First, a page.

I realize what you are saying. I use the email for my own internal blocking and tuning of my spamassassin setup.

I actually changed the email address on purpose to see if their database is actively being stolen or if it was a one-off event.

I actually did the same thing with Ameritrade (TDAmeritrade) during the time when their databases were being actively stolen by hackers sending out penny stock scams/spams. I went through 5-7 email addresses, with each successive email address using more random letter/number combinations and increasing length of the email addresses each time.

Their standard corporate reply during this whole mess was that I had a virus, security issues, used the email somewhere else, the email was too easy to guess, etc. I am ***STILL*** waiting for a reply from Ameritrade when I asked them to name **ANY** virus for the Macintosh.

It finally took a class action lawsuit filed in California to get Ameritrade to 'own up' to their data loss. I received 12 months of identity theft 'service' and 100 free trades. Ameritrade waited up to a day before the lawsuit was to be heard in court to put out a press release.
post #9 of 14
Quote:
Originally Posted by zehspoon View Post

I actually did the same thing with Ameritrade (TDAmeritrade) during the time when their databases were being actively stolen by hackers sending out penny stock scams/spams. I went through 5-7 email addresses, with each successive email address using more random letter/number combinations and increasing length of the email addresses each time.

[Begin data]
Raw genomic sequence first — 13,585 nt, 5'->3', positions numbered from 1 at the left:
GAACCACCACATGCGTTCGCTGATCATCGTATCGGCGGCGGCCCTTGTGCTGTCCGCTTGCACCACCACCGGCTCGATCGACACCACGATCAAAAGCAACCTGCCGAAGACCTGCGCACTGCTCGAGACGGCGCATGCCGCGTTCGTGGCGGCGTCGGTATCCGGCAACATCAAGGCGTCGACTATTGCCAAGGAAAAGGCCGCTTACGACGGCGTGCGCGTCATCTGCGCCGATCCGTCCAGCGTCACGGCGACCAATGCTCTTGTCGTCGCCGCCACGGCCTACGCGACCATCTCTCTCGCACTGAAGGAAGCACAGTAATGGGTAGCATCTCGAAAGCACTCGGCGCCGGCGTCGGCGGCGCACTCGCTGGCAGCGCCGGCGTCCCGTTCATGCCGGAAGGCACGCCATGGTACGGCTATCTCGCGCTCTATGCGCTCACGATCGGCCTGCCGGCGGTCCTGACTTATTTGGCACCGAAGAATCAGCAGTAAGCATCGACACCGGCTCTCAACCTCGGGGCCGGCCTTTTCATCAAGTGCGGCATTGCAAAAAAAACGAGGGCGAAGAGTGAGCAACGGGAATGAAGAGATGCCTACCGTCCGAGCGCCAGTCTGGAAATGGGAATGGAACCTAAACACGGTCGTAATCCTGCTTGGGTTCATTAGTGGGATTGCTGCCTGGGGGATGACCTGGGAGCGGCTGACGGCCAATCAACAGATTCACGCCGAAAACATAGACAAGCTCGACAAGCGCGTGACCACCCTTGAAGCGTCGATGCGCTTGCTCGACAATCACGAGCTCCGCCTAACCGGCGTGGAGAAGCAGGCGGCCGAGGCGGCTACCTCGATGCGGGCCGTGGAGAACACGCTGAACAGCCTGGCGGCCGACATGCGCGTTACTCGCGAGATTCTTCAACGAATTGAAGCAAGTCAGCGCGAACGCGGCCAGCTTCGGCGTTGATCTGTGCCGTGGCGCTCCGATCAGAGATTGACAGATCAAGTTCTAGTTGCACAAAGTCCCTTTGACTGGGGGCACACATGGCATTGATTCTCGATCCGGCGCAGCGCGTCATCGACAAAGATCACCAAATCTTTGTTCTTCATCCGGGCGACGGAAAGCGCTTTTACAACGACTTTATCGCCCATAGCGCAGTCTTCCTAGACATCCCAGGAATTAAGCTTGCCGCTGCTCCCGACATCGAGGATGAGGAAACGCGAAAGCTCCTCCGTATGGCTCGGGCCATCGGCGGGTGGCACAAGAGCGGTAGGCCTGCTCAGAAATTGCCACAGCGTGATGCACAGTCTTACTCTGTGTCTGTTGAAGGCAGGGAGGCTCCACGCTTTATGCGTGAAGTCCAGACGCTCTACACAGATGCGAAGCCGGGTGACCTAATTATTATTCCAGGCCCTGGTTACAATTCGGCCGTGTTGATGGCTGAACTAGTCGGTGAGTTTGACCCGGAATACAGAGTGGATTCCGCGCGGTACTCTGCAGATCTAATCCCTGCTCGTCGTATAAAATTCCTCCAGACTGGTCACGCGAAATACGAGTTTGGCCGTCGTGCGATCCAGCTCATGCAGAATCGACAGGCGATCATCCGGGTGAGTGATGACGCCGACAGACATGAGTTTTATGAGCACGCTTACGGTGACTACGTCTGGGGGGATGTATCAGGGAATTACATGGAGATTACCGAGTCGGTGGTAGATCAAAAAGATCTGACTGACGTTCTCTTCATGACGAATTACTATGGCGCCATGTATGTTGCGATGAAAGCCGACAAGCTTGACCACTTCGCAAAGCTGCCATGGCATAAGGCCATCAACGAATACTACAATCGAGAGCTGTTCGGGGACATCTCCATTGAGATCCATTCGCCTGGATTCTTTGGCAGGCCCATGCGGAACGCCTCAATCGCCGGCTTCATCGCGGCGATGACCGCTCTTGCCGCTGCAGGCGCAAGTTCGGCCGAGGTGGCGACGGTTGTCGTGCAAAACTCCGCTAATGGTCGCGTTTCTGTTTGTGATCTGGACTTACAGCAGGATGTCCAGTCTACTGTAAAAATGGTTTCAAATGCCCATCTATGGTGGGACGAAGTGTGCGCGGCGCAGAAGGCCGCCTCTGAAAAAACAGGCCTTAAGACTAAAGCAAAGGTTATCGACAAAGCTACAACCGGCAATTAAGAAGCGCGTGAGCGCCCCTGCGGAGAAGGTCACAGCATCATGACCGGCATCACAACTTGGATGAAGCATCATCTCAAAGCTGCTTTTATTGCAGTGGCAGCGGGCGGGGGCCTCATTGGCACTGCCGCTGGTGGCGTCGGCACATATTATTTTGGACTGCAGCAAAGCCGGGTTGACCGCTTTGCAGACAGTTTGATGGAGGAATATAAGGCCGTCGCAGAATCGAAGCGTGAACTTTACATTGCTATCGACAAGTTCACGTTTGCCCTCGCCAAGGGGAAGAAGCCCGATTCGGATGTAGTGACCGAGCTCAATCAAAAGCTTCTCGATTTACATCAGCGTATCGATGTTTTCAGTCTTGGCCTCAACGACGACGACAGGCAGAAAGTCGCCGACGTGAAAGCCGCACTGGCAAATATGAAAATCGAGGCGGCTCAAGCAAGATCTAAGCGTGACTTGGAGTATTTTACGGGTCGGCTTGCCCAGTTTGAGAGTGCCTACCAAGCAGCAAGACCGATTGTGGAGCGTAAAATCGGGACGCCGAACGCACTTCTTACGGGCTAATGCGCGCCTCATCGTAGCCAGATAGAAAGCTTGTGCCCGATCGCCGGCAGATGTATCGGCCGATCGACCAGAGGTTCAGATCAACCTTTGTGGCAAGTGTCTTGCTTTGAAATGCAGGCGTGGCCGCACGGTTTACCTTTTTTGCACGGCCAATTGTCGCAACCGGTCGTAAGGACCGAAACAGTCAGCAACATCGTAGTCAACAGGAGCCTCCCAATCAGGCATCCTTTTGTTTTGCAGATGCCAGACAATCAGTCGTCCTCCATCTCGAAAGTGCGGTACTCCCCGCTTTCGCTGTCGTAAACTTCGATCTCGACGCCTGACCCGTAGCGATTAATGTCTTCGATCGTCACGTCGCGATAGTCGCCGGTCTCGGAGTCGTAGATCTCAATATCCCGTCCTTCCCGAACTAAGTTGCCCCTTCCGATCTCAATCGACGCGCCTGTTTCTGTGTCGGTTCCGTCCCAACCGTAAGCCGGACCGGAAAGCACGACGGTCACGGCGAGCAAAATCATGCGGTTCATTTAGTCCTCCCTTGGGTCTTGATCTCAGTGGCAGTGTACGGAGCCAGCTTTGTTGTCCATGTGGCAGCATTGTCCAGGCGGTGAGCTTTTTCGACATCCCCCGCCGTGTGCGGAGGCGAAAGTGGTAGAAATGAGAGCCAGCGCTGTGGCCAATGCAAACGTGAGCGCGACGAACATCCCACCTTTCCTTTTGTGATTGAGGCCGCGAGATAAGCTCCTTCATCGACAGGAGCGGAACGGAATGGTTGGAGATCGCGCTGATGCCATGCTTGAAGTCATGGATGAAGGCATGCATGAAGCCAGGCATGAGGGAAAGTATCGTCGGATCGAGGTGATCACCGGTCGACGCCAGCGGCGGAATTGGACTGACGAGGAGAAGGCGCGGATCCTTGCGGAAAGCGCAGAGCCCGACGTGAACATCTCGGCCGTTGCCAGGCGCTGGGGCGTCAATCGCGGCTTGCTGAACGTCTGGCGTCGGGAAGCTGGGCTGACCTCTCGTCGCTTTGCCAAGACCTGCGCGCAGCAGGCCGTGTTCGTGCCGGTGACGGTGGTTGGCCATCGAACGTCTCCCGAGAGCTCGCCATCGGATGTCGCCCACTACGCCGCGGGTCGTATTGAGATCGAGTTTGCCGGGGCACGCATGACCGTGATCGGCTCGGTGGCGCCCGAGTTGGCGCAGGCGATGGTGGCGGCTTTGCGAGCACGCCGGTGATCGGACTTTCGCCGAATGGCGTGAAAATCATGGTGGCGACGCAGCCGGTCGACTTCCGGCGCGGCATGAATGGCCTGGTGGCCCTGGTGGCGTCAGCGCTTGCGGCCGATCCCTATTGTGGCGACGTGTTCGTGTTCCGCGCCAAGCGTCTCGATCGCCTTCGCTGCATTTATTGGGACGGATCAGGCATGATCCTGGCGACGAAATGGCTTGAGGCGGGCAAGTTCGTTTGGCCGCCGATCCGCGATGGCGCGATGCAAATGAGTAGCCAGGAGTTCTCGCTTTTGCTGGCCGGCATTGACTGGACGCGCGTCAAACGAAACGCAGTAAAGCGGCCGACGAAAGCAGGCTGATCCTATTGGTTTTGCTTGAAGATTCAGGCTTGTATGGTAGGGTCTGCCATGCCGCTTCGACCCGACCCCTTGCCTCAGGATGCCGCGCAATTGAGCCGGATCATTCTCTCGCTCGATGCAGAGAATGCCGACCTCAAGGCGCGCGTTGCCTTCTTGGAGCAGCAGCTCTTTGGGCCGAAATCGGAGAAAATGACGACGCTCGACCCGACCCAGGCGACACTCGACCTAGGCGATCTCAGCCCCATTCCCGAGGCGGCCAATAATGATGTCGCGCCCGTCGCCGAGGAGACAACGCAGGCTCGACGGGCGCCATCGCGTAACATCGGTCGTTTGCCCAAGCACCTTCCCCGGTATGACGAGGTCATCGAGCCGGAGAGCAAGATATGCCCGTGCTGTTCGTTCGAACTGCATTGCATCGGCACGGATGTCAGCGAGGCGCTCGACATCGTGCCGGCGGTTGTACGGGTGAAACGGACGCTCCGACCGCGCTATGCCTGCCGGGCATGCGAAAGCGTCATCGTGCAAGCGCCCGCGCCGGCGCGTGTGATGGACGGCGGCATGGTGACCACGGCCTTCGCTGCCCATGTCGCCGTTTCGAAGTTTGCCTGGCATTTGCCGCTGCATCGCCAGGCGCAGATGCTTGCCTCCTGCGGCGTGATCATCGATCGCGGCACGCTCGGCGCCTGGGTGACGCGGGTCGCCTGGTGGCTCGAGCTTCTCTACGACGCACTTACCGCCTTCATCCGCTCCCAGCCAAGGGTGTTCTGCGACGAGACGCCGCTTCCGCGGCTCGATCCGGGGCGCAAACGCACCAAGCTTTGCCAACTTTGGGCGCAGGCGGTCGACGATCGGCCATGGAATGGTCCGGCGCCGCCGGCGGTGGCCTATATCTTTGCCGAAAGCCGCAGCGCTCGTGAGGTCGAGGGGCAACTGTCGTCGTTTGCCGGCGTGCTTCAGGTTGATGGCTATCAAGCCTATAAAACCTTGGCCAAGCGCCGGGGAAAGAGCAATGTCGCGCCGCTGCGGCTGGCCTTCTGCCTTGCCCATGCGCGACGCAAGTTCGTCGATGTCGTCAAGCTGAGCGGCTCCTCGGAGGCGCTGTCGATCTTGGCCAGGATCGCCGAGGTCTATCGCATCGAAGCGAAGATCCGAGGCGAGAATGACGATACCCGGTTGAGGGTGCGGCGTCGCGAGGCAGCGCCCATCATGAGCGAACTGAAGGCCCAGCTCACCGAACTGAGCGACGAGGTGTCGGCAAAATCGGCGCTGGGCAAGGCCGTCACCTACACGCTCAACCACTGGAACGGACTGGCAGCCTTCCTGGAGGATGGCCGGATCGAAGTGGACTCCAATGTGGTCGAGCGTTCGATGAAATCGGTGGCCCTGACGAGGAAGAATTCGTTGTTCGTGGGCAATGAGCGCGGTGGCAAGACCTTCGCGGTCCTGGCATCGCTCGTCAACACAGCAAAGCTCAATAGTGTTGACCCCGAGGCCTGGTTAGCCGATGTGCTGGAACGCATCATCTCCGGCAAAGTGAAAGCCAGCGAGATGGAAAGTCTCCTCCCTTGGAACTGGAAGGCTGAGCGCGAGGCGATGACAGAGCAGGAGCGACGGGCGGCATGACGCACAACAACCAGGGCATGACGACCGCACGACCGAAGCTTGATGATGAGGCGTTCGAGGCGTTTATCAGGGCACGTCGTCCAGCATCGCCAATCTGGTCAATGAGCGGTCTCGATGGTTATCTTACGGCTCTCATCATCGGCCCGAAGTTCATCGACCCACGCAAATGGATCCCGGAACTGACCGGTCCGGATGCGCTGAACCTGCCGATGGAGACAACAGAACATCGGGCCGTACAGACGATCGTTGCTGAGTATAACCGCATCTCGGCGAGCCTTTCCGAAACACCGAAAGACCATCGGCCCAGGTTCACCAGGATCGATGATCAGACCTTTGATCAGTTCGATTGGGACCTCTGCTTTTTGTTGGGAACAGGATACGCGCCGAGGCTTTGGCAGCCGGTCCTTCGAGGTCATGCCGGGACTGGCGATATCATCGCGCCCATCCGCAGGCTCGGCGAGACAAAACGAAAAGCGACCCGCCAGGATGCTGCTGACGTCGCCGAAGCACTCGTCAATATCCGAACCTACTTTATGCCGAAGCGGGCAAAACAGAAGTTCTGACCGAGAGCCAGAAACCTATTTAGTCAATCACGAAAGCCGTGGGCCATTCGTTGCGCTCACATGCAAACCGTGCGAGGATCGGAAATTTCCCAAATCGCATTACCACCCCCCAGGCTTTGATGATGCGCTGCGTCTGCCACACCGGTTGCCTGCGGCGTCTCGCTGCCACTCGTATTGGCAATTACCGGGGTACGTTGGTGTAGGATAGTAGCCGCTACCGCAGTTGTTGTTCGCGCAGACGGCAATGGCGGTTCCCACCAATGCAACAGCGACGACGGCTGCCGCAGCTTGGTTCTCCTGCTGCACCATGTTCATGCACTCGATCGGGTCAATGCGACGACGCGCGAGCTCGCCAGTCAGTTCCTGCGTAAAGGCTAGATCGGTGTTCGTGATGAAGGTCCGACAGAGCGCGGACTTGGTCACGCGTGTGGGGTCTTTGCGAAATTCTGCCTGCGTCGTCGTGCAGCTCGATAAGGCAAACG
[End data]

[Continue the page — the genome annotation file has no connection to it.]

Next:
Their standard corporate reply during this whole mess was that I had a virus, security issues, used the email somewhere else, the email was too easy to guess, etc. I am ***STILL*** waiting for a reply from Ameritrade when I asked them to name **ANY** virus for the Macintosh.

I was one of the very first people to report this issue to Ameritrade and I got the same runaround. I badgered them for almost two years. Yes, I really am that much of an ***hole when I'm lied to. Here's what I sent to them in December of 2005:

Quote:
Kim,

It appears that either a hacker has penetrated Ameritrades systems or an Ameritrade employee is selling customer information.

I was directed to e-mail the enclosed spam, with headers, to you. You can see that the spam was sent to {custom address I gave them}. Note the leading underscore. I only gave that address to Ameritrade (I use such addresses to track how companies use my e-mail addresses). The spam is a stock pump-and-dump spam and the only place that the spammer could have gotten the address was from Ameritrade or an Ameritrade employee. Heres why: